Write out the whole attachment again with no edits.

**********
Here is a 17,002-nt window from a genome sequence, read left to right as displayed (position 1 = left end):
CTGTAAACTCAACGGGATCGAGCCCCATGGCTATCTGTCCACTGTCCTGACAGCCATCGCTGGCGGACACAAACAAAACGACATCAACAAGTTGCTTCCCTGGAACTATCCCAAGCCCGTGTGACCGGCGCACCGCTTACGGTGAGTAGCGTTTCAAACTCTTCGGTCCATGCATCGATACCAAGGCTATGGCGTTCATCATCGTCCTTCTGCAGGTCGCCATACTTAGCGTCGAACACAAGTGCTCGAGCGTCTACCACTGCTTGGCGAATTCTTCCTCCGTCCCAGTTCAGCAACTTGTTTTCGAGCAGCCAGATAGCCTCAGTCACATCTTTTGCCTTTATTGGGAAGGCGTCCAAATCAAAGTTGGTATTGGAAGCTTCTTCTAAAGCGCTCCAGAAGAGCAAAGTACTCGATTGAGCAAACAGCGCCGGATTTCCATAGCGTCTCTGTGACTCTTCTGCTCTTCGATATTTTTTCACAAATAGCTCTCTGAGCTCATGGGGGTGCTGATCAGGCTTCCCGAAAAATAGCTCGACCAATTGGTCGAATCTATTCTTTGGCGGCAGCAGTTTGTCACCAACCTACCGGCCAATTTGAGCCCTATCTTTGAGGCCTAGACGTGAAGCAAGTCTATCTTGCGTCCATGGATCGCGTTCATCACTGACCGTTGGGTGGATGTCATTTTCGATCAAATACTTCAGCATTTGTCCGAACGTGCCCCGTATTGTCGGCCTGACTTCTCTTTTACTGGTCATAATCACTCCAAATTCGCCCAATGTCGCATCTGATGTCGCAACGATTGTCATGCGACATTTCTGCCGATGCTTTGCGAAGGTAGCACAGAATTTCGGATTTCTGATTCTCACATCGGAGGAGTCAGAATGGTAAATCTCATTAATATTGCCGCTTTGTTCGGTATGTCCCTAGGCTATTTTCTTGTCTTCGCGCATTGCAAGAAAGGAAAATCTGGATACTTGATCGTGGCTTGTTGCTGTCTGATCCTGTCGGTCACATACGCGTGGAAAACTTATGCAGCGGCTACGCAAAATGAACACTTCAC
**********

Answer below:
Here is a 17,002-nt window from a genome sequence, read left to right as displayed (position 1 = left end):
CTGTAAACTCAACGGGATCGAGCCCCATGGCTATCTGTCCACTGTCCTGACAGCCATCGCTGGCGGACACAAACAAAACGACATCAACAAGTTGCTTCCCTGGAACTATCCCAAGCCCGTGTGACCGGCGCACCGCTTACGGTGAGTAGCGTTTCAAACTCTTCGGTCCATGCATCGATACCAAGGCTATGGCGTTCATCATCGTCCTTCTGCAGGTCGCCATACTTAGCGTCGAACACAAGTGCTCGAGCGTCTACCACTGCTTGGCGAATTCTTCCTCCGTCCCAGTTCAGCAACTTGTTTTCGAGCAGCCAGATAGCCTCAGTCACATCTTTTGCCTTTATTGGGAAGGCGTCCAAATCAAAGTTGGTATTGGAAGCTTCTTCTAAAGCGCTCCAGAAGAGCAAAGTACTCGATTGAGCAAACAGCGCCGGATTTCCATAGCGTCTCTGTGACTCTTCTGCTCTTCGATATTTTTTCACAAATAGCTCTCTGAGCTCATGGGGGTGCTGATCAGGCTTCCCGAAAAATAGCTCGACCAATTGGTCGAATCTATTCTTTGGCGGCAGCAGTTTGTCACCAACCTACCGGCCAATTTGAGCCCTATCTTTGAGGCCTAGACGTGAAGCAAGTCTATCTTGCGTCCATGGATCGCGTTCATCACTGACCGTTGGGTGGATGTCATTTTCGATCAAATACTTCAGCATTTGTCCGAACGTGCCCCGTATTGTCGGCCTGACTTCTCTTTTACTGGTCATAATCACTCCAAATTCGCCCAATGTCGCATCTGATGTCGCAACGATTGTCATGCGACATTTCTGCCGATGCTTTGCGAAGGTAGCACAGAATTTCGGATTTCTGATTCTCACATCGGAGGAGTCAGAATGGTAAATCTCATTAATATTGCCGCTTTGTTCGGTATGTCCCTAGGCTATTTTCTTGTCTTCGCGCATTGCAAGAAAGGAAAATCTGGATACTTGATCGTGGCTTGTTGCTGTCTGATCCTGTCGGTCACATACGCGTGGAAAACTTATGCAGCGGCTACGCAAAATGAACACTTCAC